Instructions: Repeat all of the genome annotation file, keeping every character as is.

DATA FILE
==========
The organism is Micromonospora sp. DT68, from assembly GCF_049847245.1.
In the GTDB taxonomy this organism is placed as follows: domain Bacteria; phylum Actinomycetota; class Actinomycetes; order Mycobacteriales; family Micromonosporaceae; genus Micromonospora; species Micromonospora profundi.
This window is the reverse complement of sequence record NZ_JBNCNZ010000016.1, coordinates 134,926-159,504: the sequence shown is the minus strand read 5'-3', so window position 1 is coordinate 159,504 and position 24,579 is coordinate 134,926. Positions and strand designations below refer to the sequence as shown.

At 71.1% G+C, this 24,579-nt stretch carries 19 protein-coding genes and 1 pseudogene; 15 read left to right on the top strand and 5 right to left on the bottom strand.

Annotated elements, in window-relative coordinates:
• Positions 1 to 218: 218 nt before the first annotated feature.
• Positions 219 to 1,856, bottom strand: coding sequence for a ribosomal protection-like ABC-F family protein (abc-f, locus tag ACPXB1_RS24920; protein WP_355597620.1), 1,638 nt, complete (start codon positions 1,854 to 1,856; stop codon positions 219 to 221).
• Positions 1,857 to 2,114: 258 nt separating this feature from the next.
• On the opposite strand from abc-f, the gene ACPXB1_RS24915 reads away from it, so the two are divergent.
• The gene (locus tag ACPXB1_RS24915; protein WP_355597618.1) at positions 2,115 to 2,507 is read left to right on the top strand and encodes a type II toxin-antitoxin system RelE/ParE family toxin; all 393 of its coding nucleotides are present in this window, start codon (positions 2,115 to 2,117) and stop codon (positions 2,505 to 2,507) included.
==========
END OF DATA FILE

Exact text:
The organism is Micromonospora sp. DT68, from assembly GCF_049847245.1.
In the GTDB taxonomy this organism is placed as follows: domain Bacteria; phylum Actinomycetota; class Actinomycetes; order Mycobacteriales; family Micromonosporaceae; genus Micromonospora; species Micromonospora profundi.
This window is the reverse complement of sequence record NZ_JBNCNZ010000016.1, coordinates 134,926-159,504: the sequence shown is the minus strand read 5'-3', so window position 1 is coordinate 159,504 and position 24,579 is coordinate 134,926. Positions and strand designations below refer to the sequence as shown.

At 71.1% G+C, this 24,579-nt stretch carries 19 protein-coding genes and 1 pseudogene; 15 read left to right on the top strand and 5 right to left on the bottom strand.

Annotated elements, in window-relative coordinates:
• Positions 1 to 218: 218 nt before the first annotated feature.
• Positions 219 to 1,856, bottom strand: coding sequence for a ribosomal protection-like ABC-F family protein (abc-f, locus tag ACPXB1_RS24920; protein WP_355597620.1), 1,638 nt, complete (start codon positions 1,854 to 1,856; stop codon positions 219 to 221).
• Positions 1,857 to 2,114: 258 nt separating this feature from the next.
• On the opposite strand from abc-f, the gene ACPXB1_RS24915 reads away from it, so the two are divergent.
• The gene (locus tag ACPXB1_RS24915; protein WP_355597618.1) at positions 2,115 to 2,507 is read left to right on the top strand and encodes a type II toxin-antitoxin system RelE/ParE family toxin; all 393 of its coding nucleotides are present in this window, start codon (positions 2,115 to 2,117) and stop codon (positions 2,505 to 2,507) included.